Harry walked away and gestured for Stevie to follow him. As they walked away, Harry heard one of Dudley's friends, Piers – the one who went to Smeltings with him – ask him a question.
"Why'd you let him get away with cheeking you, Big D? Should have smashed his face in."
"Well, he's my cousin, ain't he?" said Dudley. "Can't go about doing that to family. He lives with us… Let's get back to smashing shit. Who gives a fuck about Mrs Fucking Figg?"
Harry walked back with Stevie to about halfway between their two houses – it was slightly out of the way for Harry, since the park was closer to Privet Drive than Stevie's street, but he felt like it was fairer that way – and then returned to Number Four on his own, carrying his football.
"Is that you, Duddy, darling?" called out Petunia when Harry stepped through the door.
"No, it's me, Aunt Petunia," said Harry. He went immediately into the kitchen, where he knew his aunt would be.
"Oh, Harry," said Petunia, "did you have a nice time out with your friend? Stevie, was it?"
"Yes, Aunt Petunia," said Harry. "It was nice to see him again after last year. We kicked the ball about in the park. It was fun."
"That's wonderful, Harry, dear. Did you see Dudley when you were out? It's getting a bit late and dinner's soon."
"Yeah, I saw him earlier with his friends—you know, Piers and Gordon and Malcolm. I don't know where they were going, though."
"Thank you, Harry. Go put that ball away and then get ready for dinner," said Petunia. As Harry turned to leave, she stopped him. "Oh, I almost forgot—my mind's been somewhere else all day—but some letters arrived for you earlier," said Petunia, and she whispered the next words as if the whole street might overhear, "by owl. I put them on the desk in your room…"
Harry smiled. That meant his friends had already decided to write to him.
"Thanks, Aunt Petunia! I'll be back in a bit!"
Harry rushed upstairs to his bedroom, dropped his football somewhere he thought it was more or less tidy for it to be, and eagerly sorted through the letters on his desk. He recognised Tracey's handwriting immediately and saw that Ernie had sent him a letter too – although unlike Tracey's casual scrawl of his name on the envelope, Ernie had addressed it rather more formally. There was a third letter with handwriting he didn't recognise, also formally addressed to Harry's home, the envelope sealed with a Ministry of Magic seal.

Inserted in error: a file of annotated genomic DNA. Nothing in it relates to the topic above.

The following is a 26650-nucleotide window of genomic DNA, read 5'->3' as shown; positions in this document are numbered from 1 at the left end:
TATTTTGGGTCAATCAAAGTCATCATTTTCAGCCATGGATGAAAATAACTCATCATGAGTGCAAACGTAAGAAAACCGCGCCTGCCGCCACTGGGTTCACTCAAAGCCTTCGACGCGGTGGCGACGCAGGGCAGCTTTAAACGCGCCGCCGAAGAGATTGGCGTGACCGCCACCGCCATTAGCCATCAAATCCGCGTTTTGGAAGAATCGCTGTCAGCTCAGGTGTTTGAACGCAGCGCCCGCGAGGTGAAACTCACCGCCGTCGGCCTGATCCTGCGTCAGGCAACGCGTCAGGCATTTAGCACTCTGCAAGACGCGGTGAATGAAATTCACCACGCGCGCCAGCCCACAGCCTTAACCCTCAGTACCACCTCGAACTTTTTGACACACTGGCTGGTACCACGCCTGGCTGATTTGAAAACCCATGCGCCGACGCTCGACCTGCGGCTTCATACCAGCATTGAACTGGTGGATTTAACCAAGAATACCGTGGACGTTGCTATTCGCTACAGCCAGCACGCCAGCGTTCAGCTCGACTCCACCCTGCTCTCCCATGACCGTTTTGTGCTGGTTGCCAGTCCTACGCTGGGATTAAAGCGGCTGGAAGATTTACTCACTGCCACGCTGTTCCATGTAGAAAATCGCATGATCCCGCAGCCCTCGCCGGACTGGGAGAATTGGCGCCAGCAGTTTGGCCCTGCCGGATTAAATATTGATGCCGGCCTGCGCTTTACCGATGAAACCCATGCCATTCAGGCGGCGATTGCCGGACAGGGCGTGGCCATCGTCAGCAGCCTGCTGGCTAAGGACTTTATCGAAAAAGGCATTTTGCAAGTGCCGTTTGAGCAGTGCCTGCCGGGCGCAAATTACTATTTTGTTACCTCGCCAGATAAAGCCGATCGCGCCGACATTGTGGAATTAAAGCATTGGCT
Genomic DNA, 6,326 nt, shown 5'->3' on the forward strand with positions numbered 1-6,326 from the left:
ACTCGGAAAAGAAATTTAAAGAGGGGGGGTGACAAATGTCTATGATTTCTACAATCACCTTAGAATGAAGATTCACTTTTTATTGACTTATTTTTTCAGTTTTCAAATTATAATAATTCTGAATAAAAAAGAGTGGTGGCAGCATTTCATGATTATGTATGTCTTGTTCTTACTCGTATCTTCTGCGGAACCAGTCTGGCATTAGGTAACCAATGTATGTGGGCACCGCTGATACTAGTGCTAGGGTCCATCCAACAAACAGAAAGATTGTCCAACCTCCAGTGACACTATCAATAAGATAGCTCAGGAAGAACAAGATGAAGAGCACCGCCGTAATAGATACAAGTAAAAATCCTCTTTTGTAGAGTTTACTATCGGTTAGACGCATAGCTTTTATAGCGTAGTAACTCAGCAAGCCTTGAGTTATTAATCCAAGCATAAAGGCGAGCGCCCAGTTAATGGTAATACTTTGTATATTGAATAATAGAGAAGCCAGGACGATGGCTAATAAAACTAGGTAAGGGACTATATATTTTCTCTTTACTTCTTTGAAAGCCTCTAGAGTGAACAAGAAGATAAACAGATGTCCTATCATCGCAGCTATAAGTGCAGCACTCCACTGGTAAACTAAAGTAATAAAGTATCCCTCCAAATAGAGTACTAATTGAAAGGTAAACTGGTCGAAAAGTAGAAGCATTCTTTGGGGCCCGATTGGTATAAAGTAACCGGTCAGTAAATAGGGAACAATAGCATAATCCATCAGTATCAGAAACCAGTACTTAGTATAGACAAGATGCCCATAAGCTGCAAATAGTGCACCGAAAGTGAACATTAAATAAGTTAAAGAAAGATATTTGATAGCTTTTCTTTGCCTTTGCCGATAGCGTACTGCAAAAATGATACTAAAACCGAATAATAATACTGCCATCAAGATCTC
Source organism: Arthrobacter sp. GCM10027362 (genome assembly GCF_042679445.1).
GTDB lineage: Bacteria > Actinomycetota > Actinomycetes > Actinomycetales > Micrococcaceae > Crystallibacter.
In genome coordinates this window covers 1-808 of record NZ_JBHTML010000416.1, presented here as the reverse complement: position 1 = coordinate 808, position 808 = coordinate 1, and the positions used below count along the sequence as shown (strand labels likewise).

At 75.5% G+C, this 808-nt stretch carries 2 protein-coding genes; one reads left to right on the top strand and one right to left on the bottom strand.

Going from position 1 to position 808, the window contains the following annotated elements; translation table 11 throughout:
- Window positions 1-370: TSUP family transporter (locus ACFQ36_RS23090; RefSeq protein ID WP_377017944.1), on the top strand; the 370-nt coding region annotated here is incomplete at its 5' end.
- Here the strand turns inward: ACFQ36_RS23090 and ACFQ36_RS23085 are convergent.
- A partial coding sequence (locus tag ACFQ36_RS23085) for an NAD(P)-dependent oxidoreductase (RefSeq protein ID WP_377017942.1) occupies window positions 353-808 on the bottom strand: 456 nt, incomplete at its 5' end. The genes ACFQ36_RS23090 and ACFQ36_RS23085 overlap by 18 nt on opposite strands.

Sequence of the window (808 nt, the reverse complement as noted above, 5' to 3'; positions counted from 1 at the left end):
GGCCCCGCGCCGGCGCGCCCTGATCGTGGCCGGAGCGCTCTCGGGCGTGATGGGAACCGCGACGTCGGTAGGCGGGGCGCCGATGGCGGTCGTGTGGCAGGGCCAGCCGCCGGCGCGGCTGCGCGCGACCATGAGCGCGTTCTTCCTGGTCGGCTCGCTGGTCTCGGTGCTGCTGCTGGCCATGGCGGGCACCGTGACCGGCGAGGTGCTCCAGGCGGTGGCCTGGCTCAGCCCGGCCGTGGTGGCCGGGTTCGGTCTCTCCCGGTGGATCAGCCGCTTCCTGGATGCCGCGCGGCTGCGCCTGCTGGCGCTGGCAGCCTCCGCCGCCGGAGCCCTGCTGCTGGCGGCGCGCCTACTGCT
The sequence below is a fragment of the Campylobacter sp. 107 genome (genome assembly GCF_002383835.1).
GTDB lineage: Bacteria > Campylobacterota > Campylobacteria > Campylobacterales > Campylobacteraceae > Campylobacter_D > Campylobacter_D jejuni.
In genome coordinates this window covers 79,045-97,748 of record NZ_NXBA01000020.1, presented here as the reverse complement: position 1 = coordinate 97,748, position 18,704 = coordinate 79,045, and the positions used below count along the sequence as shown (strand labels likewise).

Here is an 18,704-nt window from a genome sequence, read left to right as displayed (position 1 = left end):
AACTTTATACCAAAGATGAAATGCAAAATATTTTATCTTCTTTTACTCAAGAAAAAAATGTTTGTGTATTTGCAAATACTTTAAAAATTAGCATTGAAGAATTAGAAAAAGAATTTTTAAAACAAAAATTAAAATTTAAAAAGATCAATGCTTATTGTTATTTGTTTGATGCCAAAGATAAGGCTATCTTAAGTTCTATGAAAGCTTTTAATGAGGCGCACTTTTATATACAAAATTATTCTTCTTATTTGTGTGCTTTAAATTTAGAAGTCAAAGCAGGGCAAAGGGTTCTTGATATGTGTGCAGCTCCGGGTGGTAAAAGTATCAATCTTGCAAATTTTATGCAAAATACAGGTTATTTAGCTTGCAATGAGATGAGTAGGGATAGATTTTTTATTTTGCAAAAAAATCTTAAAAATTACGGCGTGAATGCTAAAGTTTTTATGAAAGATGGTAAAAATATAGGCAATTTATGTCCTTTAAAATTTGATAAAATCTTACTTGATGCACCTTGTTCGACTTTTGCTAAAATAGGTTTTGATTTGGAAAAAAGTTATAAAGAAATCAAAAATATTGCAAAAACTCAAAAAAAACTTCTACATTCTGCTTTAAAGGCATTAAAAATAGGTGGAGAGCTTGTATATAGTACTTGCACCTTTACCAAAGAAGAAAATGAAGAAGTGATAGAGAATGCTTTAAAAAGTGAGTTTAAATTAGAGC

He opened that one first, terrified he'd accidentally done something outrageously illegal and that he was to be sent off to Azkaban. The tone of the letter told him immediately that that wasn't the case, so he kept reading.
To Mr Harry Potter,
We here at the Ministry of Magic deeply, deeply regret the situation which befell you this past academic year at Hogwarts School of Witchcraft and Wizardry. I am writing to offer my deepest and most heart-felt apologies for any undue inconvenience, bodily or psychological damage which may have occurred to you as a result of your ordeal. It is the office of the Minister's most sincere desire that you be compensated fairly for the situation in which you were placed through no fault of your own.
Harry scanned the rest of the letter, since it carried on like that for another very long paragraph, full of platitudes and carefully couched ways of saying 'we're sorry our government is so incompetent you got kidnapped by Dark wizards while at school, and not even the Dark wizard we thought it might be' without ever actually saying that, until he got to the point.
It is for these aforementioned reasons that the Ministry of Magic (Department of Magical Games and Sports) would like to offer you tickets to this year's Quidditch World Cup final, valid for three persons, to sit in the Minister's Box for the duration of the game. Please find three (3) VIP tickets enclosed within this letter.
Please do not hesitate to contact me for further information up to and including the date of the Cup final match.
Personal Secretary to Ludo Bagman (Head of the Department of Magical Games and Sports),
Harry set the letter aside and looked at his tickets.
Cup final tickets! Harry thought.
He knew at once he would ask Ernie to go with him, since Ernie had bought him World Cup tickets for Christmas, and it would be a nice way to say thank you. He put the three tickets inside his desk drawer so that they didn't get lost, and then tore open Ernie's letter.
Sorry to bother you so early in the summer, but my dad wanted to sort out travel arrangements for the World Cup. We're summering in the Cornish house since it's more conveniently located for the Cup, you see, so Dad said he'll pop over to pick you up when it's time, easy as that. I wanted to ask you as well if you wanted to come stay for a week or so around the matches, if you'd like. No pressure! I know you must be wanting a well-earned rest after all that guff at the end of the year. The match we've got tickets for is at the beginning of August, so you can come visit just after your birthday, if you'd like.
Let me know,
Your friend, Ernest Macmillan
Harry thought that staying over at Ernie's house – well, the Cornish summer house – would be great. It would be nice to see how wizards lived when not at school, and it would be a great diversion after a few weeks living totally muggle. He knew that sometimes, the all-wizarding families were a bit lax on the 'no magic over the summer' laws because apparently the Ministry only checked for the muggleborns, so maybe he would even get to practise a bit of magic while he was there. Petunia had booked the holiday already, so the dates were final – all he had to do was find out when they were back.